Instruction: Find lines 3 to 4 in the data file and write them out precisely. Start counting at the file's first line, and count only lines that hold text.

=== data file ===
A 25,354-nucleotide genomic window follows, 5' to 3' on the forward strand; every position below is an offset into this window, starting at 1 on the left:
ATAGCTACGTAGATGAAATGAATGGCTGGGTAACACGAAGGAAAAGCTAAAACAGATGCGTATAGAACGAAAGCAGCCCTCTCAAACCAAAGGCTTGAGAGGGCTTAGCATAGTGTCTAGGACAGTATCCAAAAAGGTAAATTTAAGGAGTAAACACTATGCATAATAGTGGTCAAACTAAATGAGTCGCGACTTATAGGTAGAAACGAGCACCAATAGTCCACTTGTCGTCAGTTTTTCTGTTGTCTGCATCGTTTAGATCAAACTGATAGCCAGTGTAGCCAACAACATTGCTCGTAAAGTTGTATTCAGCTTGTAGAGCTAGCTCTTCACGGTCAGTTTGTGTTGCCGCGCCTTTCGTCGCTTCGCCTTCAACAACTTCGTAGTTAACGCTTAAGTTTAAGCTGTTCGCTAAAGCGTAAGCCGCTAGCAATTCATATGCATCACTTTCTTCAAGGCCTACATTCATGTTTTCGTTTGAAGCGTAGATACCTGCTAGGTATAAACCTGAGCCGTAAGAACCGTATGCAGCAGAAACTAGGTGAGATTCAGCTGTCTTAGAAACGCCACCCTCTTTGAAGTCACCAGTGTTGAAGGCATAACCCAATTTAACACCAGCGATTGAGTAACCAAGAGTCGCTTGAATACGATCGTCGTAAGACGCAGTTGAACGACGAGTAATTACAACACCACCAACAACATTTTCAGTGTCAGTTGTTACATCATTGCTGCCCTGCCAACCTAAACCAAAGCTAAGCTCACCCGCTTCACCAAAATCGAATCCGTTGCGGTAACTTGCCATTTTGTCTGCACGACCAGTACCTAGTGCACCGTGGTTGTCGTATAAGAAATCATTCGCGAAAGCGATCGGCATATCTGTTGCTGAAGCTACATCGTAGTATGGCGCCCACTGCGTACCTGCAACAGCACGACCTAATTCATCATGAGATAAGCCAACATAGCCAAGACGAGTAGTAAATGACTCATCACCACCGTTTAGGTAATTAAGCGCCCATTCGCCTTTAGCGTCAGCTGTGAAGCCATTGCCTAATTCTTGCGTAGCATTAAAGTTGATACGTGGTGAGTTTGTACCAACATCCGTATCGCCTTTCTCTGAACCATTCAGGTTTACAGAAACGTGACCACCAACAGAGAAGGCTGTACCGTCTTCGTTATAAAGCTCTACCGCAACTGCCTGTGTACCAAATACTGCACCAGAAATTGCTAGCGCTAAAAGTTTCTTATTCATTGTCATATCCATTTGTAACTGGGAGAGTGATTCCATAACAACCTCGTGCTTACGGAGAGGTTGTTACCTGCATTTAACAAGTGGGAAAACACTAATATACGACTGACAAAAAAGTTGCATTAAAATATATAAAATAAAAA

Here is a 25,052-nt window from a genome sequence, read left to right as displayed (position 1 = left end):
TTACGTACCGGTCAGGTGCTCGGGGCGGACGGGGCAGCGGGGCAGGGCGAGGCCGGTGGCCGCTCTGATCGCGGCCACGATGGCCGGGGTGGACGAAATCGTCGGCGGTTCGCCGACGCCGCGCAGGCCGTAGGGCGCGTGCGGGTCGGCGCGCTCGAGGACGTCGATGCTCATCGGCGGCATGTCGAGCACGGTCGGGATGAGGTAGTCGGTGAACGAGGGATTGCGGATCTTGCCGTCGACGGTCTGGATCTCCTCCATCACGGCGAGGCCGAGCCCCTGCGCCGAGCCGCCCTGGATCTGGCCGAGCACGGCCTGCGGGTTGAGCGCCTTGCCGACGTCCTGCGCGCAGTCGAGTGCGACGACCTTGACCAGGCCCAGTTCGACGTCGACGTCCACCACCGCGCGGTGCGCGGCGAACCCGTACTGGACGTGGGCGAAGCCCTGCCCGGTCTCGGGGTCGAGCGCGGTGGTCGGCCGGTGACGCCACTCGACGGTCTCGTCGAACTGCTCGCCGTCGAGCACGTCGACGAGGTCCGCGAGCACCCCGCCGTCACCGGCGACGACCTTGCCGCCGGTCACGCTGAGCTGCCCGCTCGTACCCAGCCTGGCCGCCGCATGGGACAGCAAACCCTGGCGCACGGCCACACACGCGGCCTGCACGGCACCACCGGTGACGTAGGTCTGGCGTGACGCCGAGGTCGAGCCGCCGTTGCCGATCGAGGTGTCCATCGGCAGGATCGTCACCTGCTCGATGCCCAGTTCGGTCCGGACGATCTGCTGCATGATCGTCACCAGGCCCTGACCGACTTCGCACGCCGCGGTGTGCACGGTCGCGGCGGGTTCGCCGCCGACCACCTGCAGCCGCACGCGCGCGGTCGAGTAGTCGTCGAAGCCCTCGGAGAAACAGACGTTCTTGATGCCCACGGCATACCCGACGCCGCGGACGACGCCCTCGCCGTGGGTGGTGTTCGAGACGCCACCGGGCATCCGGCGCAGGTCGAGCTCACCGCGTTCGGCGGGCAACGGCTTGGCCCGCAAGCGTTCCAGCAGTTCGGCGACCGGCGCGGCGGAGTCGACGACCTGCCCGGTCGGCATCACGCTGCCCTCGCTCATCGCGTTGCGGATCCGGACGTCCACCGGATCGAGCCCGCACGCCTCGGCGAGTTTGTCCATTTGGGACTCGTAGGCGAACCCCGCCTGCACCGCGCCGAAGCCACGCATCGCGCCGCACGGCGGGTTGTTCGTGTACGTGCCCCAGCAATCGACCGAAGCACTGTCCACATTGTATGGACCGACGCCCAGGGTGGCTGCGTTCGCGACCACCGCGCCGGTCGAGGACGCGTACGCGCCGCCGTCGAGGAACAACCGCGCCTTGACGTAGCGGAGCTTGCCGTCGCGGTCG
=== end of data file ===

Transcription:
Here is a 25,052-nt window from a genome sequence, read left to right as displayed (position 1 = left end):
TTACGTACCGGTCAGGTGCTCGGGGCGGACGGGGCAGCGGGGCAGGGCGAGGCCGGTGGCCGCTCTGATCGCGGCCACGATGGCCGGGGTGGACGAAATCGTCGGCGGTTCGCCGACGCCGCGCAGGCCGTAGGGCGCGTGCGGGTCGGCGCGCTCGAGGACGTCGATGCTCATCGGCGGCATGTCGAGCACGGTCGGGATGAGGTAGTCGGTGAACGAGGGATTGCGGATCTTGCCGTCGACGGTCTGGATCTCCTCCATCACGGCGAGGCCGAGCCCCTGCGCCGAGCCGCCCTGGATCTGGCCGAGCACGGCCTGCGGGTTGAGCGCCTTGCCGACGTCCTGCGCGCAGTCGAGTGCGACGACCTTGACCAGGCCCAGTTCGACGTCGACGTCCACCACCGCGCGGTGCGCGGCGAACCCGTACTGGACGTGGGCGAAGCCCTGCCCGGTCTCGGGGTCGAGCGCGGTGGTCGGCCGGTGACGCCACTCGACGGTCTCGTCGAACTGCTCGCCGTCGAGCACGTCGACGAGGTCCGCGAGCACCCCGCCGTCACCGGCGACGACCTTGCCGCCGGTCACGCTGAGCTGCCCGCTCGTACCCAGCCTGGCCGCCGCATGGGACAGCAAACCCTGGCGCACGGCCACACACGCGGCCTGCACGGCACCACCGGTGACGTAGGTCTGGCGTGACGCCGAGGTCGAGCCGCCGTTGCCGATCGAGGTGTCCATCGGCAGGATCGTCACCTGCTCGATGCCCAGTTCGGTCCGGACGATCTGCTGCATGATCGTCACCAGGCCCTGACCGACTTCGCACGCCGCGGTGTGCACGGTCGCGGCGGGTTCGCCGCCGACCACCTGCAGCCGCACGCGCGCGGTCGAGTAGTCGTCGAAGCCCTCGGAGAAACAGACGTTCTTGATGCCCACGGCATACCCGACGCCGCGGACGACGCCCTCGCCGTGGGTGGTGTTCGAGACGCCACCGGGCATCCGGCGCAGGTCGAGCTCACCGCGTTCGGCGGGCAACGGCTTGGCCCGCAAGCGTTCCAGCAGTTCGGCGACCGGCGCGGCGGAGTCGACGACCTGCCCGGTCGGCATCACGCTGCCCTCGCTCATCGCGTTGCGGATCCGGACGTCCACCGGATCGAGCCCGCACGCCTCGGCGAGTTTGTCCATTTGGGACTCGTAGGCGAACCCCGCCTGCACCGCGCCGAAGCCACGCATCGCGCCGCACGGCGGGTTGTTCGTGTACGTGCCCCAGCAATCGACCGAAGCACTGTCCACATTGTATGGACCGACGCCCAGGGTGGCTGCGTTCGCGACCACCGCGCCGGTCGAGGACGCGTACGCGCCGCCGTCGAGGAACAACCGCGCCTTGACGTAGCGGAGCTTGCCGTCGCGGTCG